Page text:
College access advocates look at those numbers and want to double down on reform, seeking to improve the quality of remedial education, or to skip it entirely, encouraging unprepared students to enroll directly in credit-bearing courses, or to offer heavy doses of student support. All are worth trying for students at the margins. But few people are willing to admit that perhaps college just isn’t a good bet for people with seventh-grade reading and math skills at the end of high school.
Unfortunately, our federal education policy encourages schools and students to ignore the long odds of college success. Federal Pell Grants, for instance, can be used for remedial education; institutions are more than happy to take the money, even if they are terrible at remediating students’ deficits, which is why I’ve proposed making remedial education ineligible for Pell financing. On the other hand, Pell can only be used for vocational education that takes place through an accredited college or university; job-based training, and most apprenticeships, do not qualify. That should change.
I have no desire to punish students or deprive them of opportunity. Quite the contrary. My aim is to stop pretending that high school or college students with very low basic skills have a real shot of earning a college degree—so that they might follow an alternative path that will lead to success. A college graduate will generally outearn a high school graduate, to be sure. But a worker with technical skills will outearn a high school or college dropout with no such skills. That’s the true choice facing many students.
Furthermore, for kids facing the toughest challenges of poverty, it makes sense to think about opportunity over multiple generations. College might catapult prepared low-income kids into the middle class in one fell swoop, but using high-quality career and technical education to give low-income youngsters who are not ready for college a foothold on the ladder to success is a victory as well. If they can escape poverty and all the social ills that come with it, their children have a significantly better shot at the college path. After all, that’s how upward mobility in America has generally worked: Not in one bounce but slowly and surely over decades.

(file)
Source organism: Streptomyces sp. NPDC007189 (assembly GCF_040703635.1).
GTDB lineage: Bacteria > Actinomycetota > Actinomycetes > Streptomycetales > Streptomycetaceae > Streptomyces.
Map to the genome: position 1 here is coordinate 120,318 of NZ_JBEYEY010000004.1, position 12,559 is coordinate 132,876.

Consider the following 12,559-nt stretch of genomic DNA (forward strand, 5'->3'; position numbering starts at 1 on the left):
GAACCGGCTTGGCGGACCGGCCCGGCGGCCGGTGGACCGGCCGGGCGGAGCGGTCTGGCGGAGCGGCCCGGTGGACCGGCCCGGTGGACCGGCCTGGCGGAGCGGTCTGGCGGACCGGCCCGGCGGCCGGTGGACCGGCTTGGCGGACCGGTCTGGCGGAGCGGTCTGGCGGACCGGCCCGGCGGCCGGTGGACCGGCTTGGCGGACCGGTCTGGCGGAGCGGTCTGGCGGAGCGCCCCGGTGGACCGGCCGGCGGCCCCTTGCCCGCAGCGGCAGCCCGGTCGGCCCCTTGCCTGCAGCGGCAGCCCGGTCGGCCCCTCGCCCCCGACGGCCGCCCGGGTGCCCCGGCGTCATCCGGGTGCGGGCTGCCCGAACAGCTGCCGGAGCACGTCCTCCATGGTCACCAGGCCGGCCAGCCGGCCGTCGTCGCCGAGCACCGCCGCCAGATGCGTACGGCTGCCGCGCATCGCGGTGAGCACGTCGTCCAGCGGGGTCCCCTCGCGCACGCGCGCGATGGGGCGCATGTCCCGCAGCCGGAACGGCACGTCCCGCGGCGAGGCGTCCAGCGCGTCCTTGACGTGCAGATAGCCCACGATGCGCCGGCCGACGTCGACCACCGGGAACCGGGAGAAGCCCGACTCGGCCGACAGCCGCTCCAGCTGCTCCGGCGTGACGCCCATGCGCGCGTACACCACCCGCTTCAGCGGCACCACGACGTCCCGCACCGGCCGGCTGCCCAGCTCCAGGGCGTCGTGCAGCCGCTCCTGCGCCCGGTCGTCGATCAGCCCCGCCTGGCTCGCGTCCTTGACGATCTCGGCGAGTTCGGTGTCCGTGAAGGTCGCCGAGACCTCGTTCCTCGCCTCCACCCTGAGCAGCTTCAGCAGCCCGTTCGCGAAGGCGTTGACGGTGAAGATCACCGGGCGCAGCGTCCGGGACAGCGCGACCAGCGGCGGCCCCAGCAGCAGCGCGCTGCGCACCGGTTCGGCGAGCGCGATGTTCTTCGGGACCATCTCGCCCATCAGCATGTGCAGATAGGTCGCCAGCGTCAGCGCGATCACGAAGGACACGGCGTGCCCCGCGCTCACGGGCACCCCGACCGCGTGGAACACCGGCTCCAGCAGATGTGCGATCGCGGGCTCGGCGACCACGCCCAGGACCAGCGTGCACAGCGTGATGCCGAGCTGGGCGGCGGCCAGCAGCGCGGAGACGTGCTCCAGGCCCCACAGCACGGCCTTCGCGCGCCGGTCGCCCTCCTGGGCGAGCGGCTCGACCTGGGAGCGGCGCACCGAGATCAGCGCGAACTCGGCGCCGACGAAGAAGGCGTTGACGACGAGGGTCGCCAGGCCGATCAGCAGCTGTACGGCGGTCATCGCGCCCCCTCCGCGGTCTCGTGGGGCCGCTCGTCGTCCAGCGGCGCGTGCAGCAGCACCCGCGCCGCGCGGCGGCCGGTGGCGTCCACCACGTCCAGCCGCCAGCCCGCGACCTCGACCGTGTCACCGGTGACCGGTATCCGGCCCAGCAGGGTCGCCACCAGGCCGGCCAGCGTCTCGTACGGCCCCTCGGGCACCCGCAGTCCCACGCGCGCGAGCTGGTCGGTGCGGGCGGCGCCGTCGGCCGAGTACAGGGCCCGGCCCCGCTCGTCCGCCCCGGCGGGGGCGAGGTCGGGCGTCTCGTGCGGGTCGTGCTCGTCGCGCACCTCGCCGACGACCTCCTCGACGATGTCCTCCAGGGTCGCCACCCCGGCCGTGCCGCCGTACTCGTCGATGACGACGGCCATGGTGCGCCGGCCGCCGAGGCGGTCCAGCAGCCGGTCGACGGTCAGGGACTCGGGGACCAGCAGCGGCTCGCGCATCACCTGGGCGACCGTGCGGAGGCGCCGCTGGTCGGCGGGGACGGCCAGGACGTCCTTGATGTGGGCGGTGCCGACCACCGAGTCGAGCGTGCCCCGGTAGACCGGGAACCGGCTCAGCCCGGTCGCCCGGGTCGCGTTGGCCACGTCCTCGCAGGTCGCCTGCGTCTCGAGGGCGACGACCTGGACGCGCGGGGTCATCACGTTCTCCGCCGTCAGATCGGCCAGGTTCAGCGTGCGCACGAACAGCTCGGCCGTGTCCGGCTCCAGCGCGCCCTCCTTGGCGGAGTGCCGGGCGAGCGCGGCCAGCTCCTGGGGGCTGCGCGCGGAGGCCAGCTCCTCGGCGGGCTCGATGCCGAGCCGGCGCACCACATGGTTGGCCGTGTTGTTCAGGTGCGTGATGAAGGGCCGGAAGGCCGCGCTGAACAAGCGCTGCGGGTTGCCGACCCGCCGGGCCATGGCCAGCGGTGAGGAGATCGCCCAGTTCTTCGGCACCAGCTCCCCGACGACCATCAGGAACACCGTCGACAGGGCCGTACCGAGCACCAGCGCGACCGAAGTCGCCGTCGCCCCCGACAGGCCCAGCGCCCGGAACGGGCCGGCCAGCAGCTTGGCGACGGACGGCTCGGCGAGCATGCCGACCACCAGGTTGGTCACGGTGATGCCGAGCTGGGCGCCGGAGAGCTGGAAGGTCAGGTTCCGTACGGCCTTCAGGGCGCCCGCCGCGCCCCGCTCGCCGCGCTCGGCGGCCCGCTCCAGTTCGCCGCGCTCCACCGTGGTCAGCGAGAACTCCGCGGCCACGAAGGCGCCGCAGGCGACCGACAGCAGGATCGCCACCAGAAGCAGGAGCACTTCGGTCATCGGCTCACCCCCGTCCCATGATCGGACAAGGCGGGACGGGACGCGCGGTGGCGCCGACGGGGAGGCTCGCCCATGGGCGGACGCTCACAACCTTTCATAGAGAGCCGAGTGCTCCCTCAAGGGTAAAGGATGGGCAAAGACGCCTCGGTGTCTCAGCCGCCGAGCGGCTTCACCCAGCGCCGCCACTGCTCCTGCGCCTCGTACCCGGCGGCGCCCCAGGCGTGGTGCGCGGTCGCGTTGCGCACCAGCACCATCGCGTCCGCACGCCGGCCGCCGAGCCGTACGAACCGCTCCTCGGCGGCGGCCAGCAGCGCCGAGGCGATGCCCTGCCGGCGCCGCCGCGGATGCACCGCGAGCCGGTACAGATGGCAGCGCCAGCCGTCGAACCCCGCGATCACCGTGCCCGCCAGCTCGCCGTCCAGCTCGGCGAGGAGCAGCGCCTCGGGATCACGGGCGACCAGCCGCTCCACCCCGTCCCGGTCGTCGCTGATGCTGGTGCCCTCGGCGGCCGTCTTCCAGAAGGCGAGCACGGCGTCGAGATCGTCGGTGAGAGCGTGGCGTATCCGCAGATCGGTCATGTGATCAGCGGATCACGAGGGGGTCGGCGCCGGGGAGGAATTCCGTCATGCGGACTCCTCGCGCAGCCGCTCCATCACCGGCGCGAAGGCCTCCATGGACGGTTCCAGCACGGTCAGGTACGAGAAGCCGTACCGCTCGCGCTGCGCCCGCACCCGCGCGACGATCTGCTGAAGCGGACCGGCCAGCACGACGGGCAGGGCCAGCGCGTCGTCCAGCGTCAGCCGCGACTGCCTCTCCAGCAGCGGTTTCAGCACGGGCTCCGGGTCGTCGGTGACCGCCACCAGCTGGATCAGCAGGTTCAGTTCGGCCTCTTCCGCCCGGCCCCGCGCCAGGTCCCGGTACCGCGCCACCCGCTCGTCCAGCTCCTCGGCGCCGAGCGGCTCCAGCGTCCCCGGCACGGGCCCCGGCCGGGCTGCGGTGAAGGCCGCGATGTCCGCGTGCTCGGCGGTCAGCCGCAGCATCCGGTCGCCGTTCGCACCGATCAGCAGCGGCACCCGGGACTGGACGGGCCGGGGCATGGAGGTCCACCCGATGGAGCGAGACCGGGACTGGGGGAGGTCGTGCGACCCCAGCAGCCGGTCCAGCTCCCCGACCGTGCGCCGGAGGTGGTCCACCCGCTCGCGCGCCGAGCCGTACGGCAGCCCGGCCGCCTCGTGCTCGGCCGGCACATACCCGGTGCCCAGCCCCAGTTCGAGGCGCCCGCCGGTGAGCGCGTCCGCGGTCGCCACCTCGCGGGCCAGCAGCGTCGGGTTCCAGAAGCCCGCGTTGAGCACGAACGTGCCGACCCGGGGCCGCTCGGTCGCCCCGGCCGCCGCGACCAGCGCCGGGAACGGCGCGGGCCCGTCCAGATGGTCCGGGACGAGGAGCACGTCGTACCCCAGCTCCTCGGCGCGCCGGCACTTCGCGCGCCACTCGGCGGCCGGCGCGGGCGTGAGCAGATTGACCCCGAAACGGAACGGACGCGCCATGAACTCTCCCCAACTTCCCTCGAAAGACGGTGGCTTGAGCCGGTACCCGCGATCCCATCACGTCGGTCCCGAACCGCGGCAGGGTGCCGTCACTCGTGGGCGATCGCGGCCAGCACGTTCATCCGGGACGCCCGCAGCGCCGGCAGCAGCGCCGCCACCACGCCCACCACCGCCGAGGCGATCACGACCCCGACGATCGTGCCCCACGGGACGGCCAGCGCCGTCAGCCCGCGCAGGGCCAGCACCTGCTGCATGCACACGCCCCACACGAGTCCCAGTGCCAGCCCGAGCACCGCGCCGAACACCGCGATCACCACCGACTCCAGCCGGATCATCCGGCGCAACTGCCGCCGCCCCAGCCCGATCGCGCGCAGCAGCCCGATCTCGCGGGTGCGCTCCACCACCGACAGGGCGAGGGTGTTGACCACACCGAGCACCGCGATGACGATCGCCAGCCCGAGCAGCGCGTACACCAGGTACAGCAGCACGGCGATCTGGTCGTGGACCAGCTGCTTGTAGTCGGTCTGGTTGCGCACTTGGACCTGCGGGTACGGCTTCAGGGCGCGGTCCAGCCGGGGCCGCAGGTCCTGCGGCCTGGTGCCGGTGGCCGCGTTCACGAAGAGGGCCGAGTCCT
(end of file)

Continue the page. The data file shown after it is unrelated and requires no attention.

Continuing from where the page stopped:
Happily, this sort of common sense is starting to re-enter the conversation (thanks, in part, to the persistence of the folks at Harvard’s Pathways to Prosperity initiative, who called in 2011 for a broader approach to education reform, one that includes high-quality career technical education). In a very important recent Politico piece, Stephanie Simon shows how lawmakers, especially in red states, are starting to worry that the “college for all” ideology is doing material harm to students. Asking all students to pass algebra II makes a ton of sense if you expect all of them to go to college. But when you are willing to acknowledge that that’s a fool’s errand, you start to see such mandates as barriers to opportunity—the opportunity to pursue career and technical programs that are likely to produce better long-term outcomes for young people.
It’s particularly urgent that those of us who support the Common Core be willing to speak honestly about these issues. If the new Common Core assessments set the high school graduation bar at true college readiness—meaning students are on track to take credit bearing courses from day one—the country is likely to learn that scarcely one-third of all students, and many fewer low-income students, are at that level now. Even Massachusetts, our shining star, gets just half its young people to that level. By all means, we should do everything we can to boost those numbers, starting as early as possible, and including common-sense reforms like reintroducing serious academic content to the elementary and middle school curriculum and replicating “no excuses” charter schools like KIPP.
At the same time, however, rather than pretend that we’re going to get “all students” to “climb the mountain to college,” we should build a system that helps many students find another road to the middle class—a path that starts with a better prekindergarten-through-eighth-grade education and then develops strong technical and interpersonal skills in high school and at community colleges. This is an honorable path, and one that’s much sturdier than the rickety bridges to failure that we’ve got now.
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